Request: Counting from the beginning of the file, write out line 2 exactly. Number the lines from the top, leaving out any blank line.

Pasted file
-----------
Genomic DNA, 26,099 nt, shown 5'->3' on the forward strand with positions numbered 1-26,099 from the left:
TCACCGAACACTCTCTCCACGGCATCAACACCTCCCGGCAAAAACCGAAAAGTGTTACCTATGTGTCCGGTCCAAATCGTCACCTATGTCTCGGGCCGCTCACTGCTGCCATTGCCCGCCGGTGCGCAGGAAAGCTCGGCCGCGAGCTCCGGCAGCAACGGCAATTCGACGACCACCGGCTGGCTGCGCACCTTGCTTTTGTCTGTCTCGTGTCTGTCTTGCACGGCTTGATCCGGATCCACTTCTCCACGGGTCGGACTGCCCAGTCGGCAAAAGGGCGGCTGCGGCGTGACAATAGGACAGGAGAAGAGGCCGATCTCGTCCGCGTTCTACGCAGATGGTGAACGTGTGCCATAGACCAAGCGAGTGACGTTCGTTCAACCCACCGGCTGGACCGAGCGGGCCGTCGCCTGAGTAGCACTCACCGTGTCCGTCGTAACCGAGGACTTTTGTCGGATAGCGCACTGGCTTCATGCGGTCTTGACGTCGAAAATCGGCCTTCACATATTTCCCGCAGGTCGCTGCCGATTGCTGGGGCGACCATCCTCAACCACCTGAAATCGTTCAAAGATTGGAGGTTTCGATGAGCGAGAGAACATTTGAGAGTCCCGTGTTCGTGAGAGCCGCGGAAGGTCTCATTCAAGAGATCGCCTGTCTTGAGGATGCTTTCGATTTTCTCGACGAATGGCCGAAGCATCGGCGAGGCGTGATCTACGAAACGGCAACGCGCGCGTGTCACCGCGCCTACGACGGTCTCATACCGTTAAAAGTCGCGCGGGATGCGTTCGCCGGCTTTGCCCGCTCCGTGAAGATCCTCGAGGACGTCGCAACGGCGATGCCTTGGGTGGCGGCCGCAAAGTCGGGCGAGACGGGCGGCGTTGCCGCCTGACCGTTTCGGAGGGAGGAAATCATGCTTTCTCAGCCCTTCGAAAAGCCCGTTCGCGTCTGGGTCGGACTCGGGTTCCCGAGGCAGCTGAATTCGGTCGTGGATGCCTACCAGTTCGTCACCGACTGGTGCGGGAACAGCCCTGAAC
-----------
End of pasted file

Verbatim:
TCACCGAACACTCTCTCCACGGCATCAACACCTCCCGGCAAAAACCGAAAAGTGTTACCTATGTGTCCGGTCCAAATCGTCACCTATGTCTCGGGCCGCTCACTGCTGCCATTGCCCGCCGGTGCGCAGGAAAGCTCGGCCGCGAGCTCCGGCAGCAACGGCAATTCGACGACCACCGGCTGGCTGCGCACCTTGCTTTTGTCTGTCTCGTGTCTGTCTTGCACGGCTTGATCCGGATCCACTTCTCCACGGGTCGGACTGCCCAGTCGGCAAAAGGGCGGCTGCGGCGTGACAATAGGACAGGAGAAGAGGCCGATCTCGTCCGCGTTCTACGCAGATGGTGAACGTGTGCCATAGACCAAGCGAGTGACGTTCGTTCAACCCACCGGCTGGACCGAGCGGGCCGTCGCCTGAGTAGCACTCACCGTGTCCGTCGTAACCGAGGACTTTTGTCGGATAGCGCACTGGCTTCATGCGGTCTTGACGTCGAAAATCGGCCTTCACATATTTCCCGCAGGTCGCTGCCGATTGCTGGGGCGACCATCCTCAACCACCTGAAATCGTTCAAAGATTGGAGGTTTCGATGAGCGAGAGAACATTTGAGAGTCCCGTGTTCGTGAGAGCCGCGGAAGGTCTCATTCAAGAGATCGCCTGTCTTGAGGATGCTTTCGATTTTCTCGACGAATGGCCGAAGCATCGGCGAGGCGTGATCTACGAAACGGCAACGCGCGCGTGTCACCGCGCCTACGACGGTCTCATACCGTTAAAAGTCGCGCGGGATGCGTTCGCCGGCTTTGCCCGCTCCGTGAAGATCCTCGAGGACGTCGCAACGGCGATGCCTTGGGTGGCGGCCGCAAAGTCGGGCGAGACGGGCGGCGTTGCCGCCTGACCGTTTCGGAGGGAGGAAATCATGCTTTCTCAGCCCTTCGAAAAGCCCGTTCGCGTCTGGGTCGGACTCGGGTTCCCGAGGCAGCTGAATTCGGTCGTGGATGCCTACCAGTTCGTCACCGACTGGTGCGGGAACAGCCCTGAAC